The shipments equate to 1 million barrels - about seven times the annual output of a small regional brewer such as Fuller, Smith & Turner, or the annual beer sales of 4,500 medium pubs.
Figures confirming the sharp increase in cross-border shopping will be released next week by the Brewers and Licensed Retailers Association, the industrial trade body formerly known as the Brewers' Society. The association yesterday declined to reveal its findings, but sources say its previous estimate for personal imports of beer for 1993 of 265 million pints will have to increase 13 per cent.
Besides surveying passengers using ferries, the association has been in undercover operations to assess the size of the growing illegal import trade in drinks resold in the UK.
There are unconfirmed reports that people are making up to four trips a day in transit vans, and unloading each shipment on an articulated lorry for distribution in the North of England.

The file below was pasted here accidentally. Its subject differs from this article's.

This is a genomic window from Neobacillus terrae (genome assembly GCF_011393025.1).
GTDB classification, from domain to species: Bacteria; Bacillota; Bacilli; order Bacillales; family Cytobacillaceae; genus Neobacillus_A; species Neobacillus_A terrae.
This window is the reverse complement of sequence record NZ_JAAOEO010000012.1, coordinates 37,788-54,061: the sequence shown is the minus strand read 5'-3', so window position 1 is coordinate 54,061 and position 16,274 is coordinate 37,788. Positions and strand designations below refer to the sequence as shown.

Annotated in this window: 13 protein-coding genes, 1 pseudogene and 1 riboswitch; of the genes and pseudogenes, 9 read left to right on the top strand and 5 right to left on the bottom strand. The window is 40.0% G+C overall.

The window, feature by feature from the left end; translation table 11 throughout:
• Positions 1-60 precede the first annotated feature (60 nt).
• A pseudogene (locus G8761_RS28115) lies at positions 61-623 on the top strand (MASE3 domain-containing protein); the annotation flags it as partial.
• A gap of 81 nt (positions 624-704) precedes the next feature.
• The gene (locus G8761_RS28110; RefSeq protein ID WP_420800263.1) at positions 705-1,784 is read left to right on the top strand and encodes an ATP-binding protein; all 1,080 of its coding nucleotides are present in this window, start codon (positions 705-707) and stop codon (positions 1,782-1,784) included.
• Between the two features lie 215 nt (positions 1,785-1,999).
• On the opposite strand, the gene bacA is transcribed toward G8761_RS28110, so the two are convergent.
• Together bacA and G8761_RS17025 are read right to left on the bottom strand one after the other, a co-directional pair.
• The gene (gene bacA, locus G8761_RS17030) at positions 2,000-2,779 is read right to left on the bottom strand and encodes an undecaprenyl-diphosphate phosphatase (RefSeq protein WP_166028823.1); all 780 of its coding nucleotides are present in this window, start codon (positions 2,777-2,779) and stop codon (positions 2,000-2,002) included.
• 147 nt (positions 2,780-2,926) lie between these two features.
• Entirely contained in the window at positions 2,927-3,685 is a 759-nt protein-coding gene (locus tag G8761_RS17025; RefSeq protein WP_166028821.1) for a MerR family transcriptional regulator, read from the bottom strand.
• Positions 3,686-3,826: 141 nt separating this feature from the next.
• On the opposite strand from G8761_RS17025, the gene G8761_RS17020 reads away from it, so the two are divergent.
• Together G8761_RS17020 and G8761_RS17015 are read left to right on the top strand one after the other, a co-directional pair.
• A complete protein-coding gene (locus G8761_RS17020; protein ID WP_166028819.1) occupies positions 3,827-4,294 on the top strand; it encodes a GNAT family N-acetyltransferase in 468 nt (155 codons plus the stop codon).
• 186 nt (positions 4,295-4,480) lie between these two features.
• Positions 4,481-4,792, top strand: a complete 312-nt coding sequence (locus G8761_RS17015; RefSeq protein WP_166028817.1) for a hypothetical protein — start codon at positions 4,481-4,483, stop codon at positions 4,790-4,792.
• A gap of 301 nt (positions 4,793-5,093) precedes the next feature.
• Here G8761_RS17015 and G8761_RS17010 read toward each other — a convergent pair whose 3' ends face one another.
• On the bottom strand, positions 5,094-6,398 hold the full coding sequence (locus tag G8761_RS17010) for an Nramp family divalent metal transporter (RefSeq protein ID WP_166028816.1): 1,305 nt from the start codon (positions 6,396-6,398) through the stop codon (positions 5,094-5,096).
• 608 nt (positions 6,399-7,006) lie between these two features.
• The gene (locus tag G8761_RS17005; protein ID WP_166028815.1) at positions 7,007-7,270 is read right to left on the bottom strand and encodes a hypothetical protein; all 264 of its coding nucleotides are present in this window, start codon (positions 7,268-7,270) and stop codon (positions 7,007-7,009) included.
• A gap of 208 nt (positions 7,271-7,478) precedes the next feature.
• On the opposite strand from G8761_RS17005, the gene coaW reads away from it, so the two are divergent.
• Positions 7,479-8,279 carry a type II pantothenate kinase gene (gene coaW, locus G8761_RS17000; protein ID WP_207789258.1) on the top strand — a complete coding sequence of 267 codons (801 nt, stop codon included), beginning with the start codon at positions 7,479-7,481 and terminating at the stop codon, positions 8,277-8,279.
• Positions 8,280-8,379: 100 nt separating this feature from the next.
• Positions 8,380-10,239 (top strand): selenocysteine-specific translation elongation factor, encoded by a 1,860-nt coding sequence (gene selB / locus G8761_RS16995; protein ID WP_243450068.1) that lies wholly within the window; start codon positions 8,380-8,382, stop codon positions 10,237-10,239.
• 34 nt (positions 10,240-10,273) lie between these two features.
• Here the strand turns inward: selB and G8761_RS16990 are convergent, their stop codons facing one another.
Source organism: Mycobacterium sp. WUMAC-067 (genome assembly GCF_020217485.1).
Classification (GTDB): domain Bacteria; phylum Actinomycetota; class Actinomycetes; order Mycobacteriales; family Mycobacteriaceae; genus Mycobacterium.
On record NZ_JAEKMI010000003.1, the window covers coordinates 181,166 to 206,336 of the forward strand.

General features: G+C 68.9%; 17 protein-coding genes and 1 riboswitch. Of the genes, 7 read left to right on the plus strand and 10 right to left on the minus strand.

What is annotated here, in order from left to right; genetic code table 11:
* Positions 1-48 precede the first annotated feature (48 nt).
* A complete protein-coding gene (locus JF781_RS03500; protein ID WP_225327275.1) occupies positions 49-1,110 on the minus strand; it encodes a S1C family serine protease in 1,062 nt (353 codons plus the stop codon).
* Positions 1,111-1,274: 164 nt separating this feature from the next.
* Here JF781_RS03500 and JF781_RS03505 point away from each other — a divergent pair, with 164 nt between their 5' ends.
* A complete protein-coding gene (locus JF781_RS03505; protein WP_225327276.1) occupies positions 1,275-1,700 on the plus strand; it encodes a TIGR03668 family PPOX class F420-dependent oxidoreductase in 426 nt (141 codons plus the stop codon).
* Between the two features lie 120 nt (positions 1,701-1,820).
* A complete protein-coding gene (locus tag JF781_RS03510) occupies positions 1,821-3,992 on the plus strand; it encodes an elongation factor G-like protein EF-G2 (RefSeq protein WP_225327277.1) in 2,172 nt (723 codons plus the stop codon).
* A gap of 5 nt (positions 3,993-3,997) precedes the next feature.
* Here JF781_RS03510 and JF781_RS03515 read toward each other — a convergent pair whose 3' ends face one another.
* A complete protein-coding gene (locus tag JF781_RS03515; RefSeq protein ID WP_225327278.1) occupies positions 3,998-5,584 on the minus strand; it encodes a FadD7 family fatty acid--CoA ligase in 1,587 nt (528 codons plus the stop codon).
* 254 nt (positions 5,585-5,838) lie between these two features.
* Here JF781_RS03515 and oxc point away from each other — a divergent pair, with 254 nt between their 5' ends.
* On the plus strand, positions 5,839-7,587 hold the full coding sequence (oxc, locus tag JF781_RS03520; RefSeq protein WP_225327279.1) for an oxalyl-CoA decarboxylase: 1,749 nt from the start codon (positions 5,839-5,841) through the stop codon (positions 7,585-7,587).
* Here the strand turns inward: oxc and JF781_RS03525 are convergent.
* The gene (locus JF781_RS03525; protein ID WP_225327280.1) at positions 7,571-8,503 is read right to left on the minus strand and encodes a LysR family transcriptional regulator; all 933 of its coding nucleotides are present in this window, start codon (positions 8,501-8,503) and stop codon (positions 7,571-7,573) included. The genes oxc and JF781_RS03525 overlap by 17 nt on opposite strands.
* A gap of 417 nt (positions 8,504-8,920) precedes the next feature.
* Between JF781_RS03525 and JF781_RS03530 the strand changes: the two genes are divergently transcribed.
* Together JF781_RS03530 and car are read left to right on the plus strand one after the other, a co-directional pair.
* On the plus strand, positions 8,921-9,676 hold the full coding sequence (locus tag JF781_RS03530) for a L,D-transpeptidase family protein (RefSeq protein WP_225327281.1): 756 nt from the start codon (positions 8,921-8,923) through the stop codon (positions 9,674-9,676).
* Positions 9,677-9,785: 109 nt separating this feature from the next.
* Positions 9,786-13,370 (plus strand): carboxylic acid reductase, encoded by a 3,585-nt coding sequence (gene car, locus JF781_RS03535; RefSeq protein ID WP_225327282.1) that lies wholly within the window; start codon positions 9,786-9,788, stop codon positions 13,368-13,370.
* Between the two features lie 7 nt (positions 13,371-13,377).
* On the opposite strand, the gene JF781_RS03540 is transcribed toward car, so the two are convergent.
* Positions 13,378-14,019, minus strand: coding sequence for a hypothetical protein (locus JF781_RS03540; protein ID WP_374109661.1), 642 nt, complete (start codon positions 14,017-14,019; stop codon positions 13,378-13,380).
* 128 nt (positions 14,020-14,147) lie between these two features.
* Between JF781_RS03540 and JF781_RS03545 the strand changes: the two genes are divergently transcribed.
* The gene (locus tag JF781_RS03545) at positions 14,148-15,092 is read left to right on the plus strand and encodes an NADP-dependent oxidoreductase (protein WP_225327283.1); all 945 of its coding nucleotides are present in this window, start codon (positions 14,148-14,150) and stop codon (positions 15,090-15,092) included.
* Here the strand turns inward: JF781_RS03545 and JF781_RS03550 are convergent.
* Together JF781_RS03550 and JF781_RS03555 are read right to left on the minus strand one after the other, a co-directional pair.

Whitbread, the brewing, pubs and food retaling group, said that each transit load yields pounds 300 in clear profit for the smugglers. 'Our estimate for all the beer brought back is 1-1.25 million barrels.'
The drinks industry is calling for a cut in UK taxes on alcholic drinks. UK duty rates on beer are eight times higher than in France while beer prices in French hypermarkets are up to 75 per cent cheaper.
The tax card has already been played by Denmark, whose identical shopping problem was exacerbated by a land border. The Danes cut duty rates by 47 per cent, which led to a one-third fall in cross-border shopping.
The UK is losing about pounds 8m a week in tax on alcoholic drinks brought back from the Continent, and that figure is poisedto rise with an expected increase in travellers once the Channel Tunnel opens.
Cheap fares are already being offered by the ferry companies to combat the competition from the Tunnel which, itself, is set to stimulate travel to France.
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